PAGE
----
I can’t judge the truth about your ‘she said … I said’ account of the interactions between you and your teacher, but the only actual rebuttal you make to her assertion is this:
“The sociologist she cites, Herbert Gutman, is a white man that died in 1985 and conducted his research in the 60s and 70s. It is not hard to recognize that racism and bias could play a large role in the “studies” conducted by sociologists during this time.”
What do you mean by “it’s not hard to recognize”? Do you have evidence that this particular white man set out with the intention of shoring up the status quo by deliberately publishing a racially biased book? Or are you asserting that BECAUSE he’s white, and BECAUSE he was conducting his research in the ‘dark ages’ of the 60s and 70s (at the height of the civil rights movement, I might add), that he just had to be racist and his research can therefore be dismissed out of hand without subjecting it to any scholarly analysis? Surely this is your job as a student, Kayla? You should be learning not just to marshall an armful of ‘alternative facts’ to counterweigh the facts that you don’t like, you should be critiquing the actual work you’re disagreeing with, giving good, solid, logical, empirically-based arguments to support your contention that the research is flawed in some way.
Presumably your lecturer put this book on your reading list, or at least ensured that there was a copy of it in the University library. So did you — like a good student-read it?
I ask because on googling Herbert Gutman, I can’t find any evidence that he was motivated by racism or bigotry. On the contrary, he seems to have been written his first book on slavery as a rebuttal to one published the previous year that claimed slaves in the American South willingly co-operated with their masters. Here is an extract from a synopsis of the book:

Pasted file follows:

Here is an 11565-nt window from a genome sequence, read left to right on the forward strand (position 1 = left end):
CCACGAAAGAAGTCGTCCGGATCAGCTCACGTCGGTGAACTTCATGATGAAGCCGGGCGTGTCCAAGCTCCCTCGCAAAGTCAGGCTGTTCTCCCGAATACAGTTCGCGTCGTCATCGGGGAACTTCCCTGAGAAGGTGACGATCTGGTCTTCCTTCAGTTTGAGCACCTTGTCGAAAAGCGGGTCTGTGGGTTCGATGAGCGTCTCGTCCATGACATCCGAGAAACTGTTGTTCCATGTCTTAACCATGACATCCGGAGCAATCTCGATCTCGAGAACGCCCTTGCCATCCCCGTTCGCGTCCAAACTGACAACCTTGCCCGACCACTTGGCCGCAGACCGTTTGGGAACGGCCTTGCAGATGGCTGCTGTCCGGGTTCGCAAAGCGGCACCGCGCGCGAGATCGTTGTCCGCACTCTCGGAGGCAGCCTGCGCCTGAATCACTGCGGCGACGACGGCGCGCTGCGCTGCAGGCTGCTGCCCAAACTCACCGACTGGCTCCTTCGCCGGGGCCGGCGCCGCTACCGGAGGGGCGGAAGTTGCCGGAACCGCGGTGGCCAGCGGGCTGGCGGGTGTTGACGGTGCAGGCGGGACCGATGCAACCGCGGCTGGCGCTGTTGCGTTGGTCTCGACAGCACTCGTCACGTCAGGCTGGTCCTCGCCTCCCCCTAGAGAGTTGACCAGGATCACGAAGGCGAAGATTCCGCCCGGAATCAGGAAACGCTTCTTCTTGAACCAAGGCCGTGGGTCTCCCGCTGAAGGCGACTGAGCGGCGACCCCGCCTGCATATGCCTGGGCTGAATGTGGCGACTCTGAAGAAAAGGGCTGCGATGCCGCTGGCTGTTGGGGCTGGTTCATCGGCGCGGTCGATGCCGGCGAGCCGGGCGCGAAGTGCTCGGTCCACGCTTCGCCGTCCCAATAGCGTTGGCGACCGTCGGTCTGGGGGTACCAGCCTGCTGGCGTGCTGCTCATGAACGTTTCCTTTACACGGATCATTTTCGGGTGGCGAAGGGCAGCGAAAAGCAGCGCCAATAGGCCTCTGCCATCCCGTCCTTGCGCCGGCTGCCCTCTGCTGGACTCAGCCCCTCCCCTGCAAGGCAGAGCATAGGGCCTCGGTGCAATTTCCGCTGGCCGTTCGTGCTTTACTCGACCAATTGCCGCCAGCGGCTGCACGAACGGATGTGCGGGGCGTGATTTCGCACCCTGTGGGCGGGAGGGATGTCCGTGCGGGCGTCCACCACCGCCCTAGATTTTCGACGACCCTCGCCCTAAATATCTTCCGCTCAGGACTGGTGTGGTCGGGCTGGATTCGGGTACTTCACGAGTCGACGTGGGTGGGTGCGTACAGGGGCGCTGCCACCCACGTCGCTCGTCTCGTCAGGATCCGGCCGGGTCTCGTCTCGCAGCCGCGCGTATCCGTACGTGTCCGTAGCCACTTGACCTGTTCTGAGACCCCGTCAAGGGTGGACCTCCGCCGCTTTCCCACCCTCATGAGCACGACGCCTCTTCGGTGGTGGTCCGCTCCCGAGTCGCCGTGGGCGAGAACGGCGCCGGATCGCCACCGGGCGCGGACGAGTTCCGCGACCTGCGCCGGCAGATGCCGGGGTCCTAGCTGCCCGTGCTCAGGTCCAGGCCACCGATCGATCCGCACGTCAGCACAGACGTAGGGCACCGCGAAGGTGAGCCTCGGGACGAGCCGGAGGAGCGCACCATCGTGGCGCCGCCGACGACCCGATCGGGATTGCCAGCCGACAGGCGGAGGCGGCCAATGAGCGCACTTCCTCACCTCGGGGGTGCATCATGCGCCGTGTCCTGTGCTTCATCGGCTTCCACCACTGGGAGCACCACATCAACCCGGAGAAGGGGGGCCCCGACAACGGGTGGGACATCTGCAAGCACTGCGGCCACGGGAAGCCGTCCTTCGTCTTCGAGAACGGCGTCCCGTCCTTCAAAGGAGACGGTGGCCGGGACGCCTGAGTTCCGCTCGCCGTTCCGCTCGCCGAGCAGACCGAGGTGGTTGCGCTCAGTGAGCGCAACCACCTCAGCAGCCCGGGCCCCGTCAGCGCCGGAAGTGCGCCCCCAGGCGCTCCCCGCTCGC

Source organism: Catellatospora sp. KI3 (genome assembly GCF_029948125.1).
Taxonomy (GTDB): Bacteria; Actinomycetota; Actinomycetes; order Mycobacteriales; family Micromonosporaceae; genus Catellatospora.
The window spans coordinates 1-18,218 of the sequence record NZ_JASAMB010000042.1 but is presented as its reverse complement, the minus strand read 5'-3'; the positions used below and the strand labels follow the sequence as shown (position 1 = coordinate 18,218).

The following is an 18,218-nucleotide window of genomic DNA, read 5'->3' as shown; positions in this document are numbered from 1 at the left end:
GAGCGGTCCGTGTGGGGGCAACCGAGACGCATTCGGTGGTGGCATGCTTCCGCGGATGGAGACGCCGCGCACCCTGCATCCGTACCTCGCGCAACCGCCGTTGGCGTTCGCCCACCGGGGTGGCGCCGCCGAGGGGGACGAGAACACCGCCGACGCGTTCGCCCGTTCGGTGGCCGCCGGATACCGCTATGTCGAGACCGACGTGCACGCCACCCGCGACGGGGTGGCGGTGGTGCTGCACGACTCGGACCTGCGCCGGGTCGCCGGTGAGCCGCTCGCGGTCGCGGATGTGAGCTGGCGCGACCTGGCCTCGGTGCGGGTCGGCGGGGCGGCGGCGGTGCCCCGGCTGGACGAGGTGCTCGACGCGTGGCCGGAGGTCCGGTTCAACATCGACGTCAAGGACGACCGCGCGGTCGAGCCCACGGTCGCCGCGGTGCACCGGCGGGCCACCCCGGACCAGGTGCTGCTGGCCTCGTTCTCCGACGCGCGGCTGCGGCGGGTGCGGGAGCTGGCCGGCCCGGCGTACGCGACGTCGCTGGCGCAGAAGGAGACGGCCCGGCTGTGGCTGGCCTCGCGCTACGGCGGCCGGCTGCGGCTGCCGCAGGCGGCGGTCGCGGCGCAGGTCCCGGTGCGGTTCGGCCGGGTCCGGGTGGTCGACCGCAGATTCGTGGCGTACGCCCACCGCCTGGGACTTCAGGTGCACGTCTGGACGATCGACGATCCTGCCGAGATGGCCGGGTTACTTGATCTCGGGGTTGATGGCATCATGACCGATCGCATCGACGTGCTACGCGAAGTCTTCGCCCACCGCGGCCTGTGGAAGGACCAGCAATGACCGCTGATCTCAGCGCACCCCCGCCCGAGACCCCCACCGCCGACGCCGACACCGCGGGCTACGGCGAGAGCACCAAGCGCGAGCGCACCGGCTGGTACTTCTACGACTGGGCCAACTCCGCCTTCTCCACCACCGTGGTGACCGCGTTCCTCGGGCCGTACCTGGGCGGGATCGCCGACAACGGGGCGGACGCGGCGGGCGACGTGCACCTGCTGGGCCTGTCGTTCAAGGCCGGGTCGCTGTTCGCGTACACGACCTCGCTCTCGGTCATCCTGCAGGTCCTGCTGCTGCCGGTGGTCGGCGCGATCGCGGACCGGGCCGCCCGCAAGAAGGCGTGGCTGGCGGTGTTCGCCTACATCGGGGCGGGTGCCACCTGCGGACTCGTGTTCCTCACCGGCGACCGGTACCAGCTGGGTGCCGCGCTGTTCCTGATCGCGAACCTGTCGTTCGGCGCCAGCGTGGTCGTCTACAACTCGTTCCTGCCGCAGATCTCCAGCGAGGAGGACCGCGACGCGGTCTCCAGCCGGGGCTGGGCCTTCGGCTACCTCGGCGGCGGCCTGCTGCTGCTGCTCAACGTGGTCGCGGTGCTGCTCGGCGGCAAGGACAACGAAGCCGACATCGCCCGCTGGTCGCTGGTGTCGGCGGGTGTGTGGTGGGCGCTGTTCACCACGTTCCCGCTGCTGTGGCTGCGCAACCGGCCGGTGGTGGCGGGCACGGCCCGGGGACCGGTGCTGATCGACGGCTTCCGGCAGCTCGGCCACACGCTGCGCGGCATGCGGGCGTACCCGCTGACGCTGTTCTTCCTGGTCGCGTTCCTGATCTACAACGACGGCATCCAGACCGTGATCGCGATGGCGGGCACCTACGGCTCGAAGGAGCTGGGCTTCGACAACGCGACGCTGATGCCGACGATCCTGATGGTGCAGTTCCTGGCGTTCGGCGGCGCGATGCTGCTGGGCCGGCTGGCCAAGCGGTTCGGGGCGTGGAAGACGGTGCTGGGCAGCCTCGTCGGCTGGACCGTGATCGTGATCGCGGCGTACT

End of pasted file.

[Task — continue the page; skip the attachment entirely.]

“Gutman emphasizes the slaves’ responses to their treatment at the hands of slaveowners. He shows that slaves labored, not because they shared values and goals with their masters, but because of the omnipresent threat of ‘negative incentives,’ primarily physical violence.” Here’s a link.
Interestingly, I also came across this review of the book in question (The Black Family in Slavery):
“This comprehensively researched study of the black family in America argues that blacks survived slavery with remarkable strength and solidarity and took on freedom with previously uncredited courage and integrity.”
So, on the one hand your teacher has a distinguished historian with access to primary source material concluding that slaves were amazingly strong and resilient in the face of a brutalising system, and that this was probably largely due to the fact that they were able to maintain their family support networks. On the other hand, she has a young student — with apparently little in the way of scholarly research to support her — who insists on viewing those slaves as victims. Realistically, whose version do you expect her to accept?
Are you interested in finding out the truth, Kayla, or are you interested only in narratives that fit your preconceived notions? Because, if the latter is the case, you have no place in a University.